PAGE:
By Meenakshi Reddy Madhavan for Youth Ki Awaaz:
Hi, you guys!
I’ve got to say I was so blown away by how many questions came pouring through after my first column went up. I was anticipating a sort of slow build-up, where some of you came on board in the first few months and it sort of snowballed into a regular audience, where we’d get a few thoughtful questions every now and then. But, everyone was awesome, and I got a bunch of really good queries and so many places to start that it was hard picking these first two, so I went somewhat chronologically in the selection. I’ll get around to all of them sooner rather than later, I promise.
In the meantime, let’s do this!
How would you define consent while having sex with a regular partner? Do rules between couples need to be redefined constantly, with every act of intercourse? For instance, would giving in to a sexual act, something you normally wouldn’t have (objectively) still be concerned mutual consent? (Where does pity sex fall in all of this, for instance). I’m asking you this question because a lot of girls that I know, and even in my personal experience, give in to sexual acts (after they have said yes to it previously, but perhaps are not in the mood for it) to avoid risking the ire of their partner, or for brownie points later, or even out of ‘love’. How do we draw the line?
I remember the first man I dated who refused to reciprocate oral sex. “I’m just not into it,” he’d say. He’d accept very happily, even encourage me to go ahead and do just that “because you’re so good at it” and I’d be foolishly flattered, and I think also share in his distaste of my nether regions? Because how could I ask him to be all over that if I wasn’t, you know? I was much younger then, but I remember thinking, “Oh, it’s totally understandable if he doesn’t want to, poor fellow, who can blame him.”
And as a result, he wasn’t the only man I met who did this. I went through the first nine years—nine years—of being sexually active without having an orgasm with my partner. And I thought this was totally normal. Not only did I think this was normal, I also thought I had failed as a woman, as a sexual being, if my partner was not completely satisfied by the end of it. I was not me anymore in this situation, I was some made up Geisha-Porn-Star-Independent-Young-Woman-Who-Watched-Herself-From-The-Outside.
I think we’ve fallen prey to being hyper-sexualised so much and for so long, that often we forget to regard ourselves as who we are, and start to look at our bodies as part of a narrative that actually excludes us. So you can be with your partner and say, “I’m not really in the mood,” but your partner cajoles and says, “Come on baby, please,” and you’re well within your rights to say no, but you can feel yourself at the back of your head turning from Pooja or Neha or whoever into Sex Girl, where the viewer can only see your long calves in high heels or the top of your bra or something. Sometimes you think, “It’s been so long since I’ve done this, maybe I’m turning into One of Those Women, a cliché, someone who has sex like once a year or something.” Or maybe you think, “His fragile ego may not be able to take another rejection especially after I turned him down yesterday.” Or you think, “Maybe I’ll go along with it to see if I get into it eventually.”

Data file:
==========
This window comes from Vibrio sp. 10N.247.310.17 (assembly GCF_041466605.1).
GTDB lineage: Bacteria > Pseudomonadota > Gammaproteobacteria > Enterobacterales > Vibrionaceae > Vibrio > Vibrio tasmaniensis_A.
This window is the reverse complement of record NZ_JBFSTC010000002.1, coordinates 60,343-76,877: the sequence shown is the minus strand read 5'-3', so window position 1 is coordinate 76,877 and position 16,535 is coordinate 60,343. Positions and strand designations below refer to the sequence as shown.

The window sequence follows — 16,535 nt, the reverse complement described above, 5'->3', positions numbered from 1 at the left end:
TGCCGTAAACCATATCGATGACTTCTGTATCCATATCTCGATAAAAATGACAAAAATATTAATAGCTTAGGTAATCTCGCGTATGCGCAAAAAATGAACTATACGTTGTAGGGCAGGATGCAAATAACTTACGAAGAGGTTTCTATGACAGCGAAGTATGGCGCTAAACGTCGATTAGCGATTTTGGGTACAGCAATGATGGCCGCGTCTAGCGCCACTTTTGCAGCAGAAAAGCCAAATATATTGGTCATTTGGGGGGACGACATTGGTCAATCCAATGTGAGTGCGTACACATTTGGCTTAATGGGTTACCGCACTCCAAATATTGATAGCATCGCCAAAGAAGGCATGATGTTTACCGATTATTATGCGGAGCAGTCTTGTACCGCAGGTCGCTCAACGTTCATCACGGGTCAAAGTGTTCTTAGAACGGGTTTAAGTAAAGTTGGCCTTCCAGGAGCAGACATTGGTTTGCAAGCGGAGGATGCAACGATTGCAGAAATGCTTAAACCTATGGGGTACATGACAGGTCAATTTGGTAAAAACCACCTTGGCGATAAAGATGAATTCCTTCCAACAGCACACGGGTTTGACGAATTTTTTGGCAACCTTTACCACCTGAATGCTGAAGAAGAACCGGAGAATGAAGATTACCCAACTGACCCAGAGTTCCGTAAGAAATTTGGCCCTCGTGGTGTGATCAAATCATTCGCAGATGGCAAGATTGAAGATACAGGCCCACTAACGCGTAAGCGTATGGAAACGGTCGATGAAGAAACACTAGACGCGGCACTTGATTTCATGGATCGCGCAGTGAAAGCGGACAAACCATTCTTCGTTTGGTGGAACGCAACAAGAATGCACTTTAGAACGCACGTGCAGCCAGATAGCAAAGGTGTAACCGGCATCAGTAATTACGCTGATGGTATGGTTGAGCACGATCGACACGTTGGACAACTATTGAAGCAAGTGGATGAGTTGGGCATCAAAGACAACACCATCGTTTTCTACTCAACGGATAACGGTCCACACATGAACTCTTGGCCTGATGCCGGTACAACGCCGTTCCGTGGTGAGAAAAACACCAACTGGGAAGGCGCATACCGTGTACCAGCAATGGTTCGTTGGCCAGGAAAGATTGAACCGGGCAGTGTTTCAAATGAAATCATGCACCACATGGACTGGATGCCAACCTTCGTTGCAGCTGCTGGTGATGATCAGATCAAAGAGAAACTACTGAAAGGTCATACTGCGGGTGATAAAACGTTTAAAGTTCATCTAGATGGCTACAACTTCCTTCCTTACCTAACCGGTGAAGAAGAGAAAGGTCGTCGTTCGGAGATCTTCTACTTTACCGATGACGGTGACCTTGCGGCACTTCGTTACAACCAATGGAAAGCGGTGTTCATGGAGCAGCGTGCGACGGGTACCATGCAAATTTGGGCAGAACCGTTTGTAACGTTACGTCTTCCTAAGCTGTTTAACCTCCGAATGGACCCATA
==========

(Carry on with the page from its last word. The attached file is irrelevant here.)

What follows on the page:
My point is that you can’t call it Not Consent, but you can think about why you need to give in at this point. Is this yielding something that you want to do, or is it Sex Girl contorting herself into impossible positions while managing to keep her lipstick on and her blow out intact? If the latter, put her on a train and send her far away, because she exists only to be viewed from the outside, and you are a combination of complex choices.
My question is, since you say you’ll help me kick patriarchy’s ass, how are you different from the so-called feminazis?
What have feminists done to you to make you compare them to Nazis? I ask because I’m concerned about this label. Is it the strong independent woman thing? Does that scare people? I can even break it down into a listicle: Five Things The Nazis Did That Feminists Do Not
1) Killed the Jews.
2) Killed the homosexuals.
3) Killed the handicapped.
4) Instituted a manic leader with delusions of grandeur.
5) Started a World War.
No, but seriously. I think feminism is scary to some people because it has an “ism” in it. And it conjures up people lecturing you when all you want to do is have a good time and “can’t you take a joke yaa?” and “why must you be so strident about it?” I’ll tell you why: because sometimes people don’t listen. Because sometimes if I have to listen to the same sexist joke in my workplace for the zillionth time I will shoot somebody. Because being born a woman in India is in itself one big lottery—will I survive? Or will I be aborted/killed at birth/raped and left for dead/killed because my dowry wasn’t big enough/maimed because I rejected someone’s affection/married and forced to keep my head down and my voice low for the rest of my life/sold into sex slavery/murdered because I loved the “wrong” person/uneducated because it would be a “waste of time anyway”?
Tell me after all that that I should stop talking about this “ism”. And tell me again why you think we’re Nazis.
Aunty Feminist loves to hear from her readers! If you’d like her to answer a burning question you might have, send it to us at email@example.com or tweet your questions to @reddymadhavan.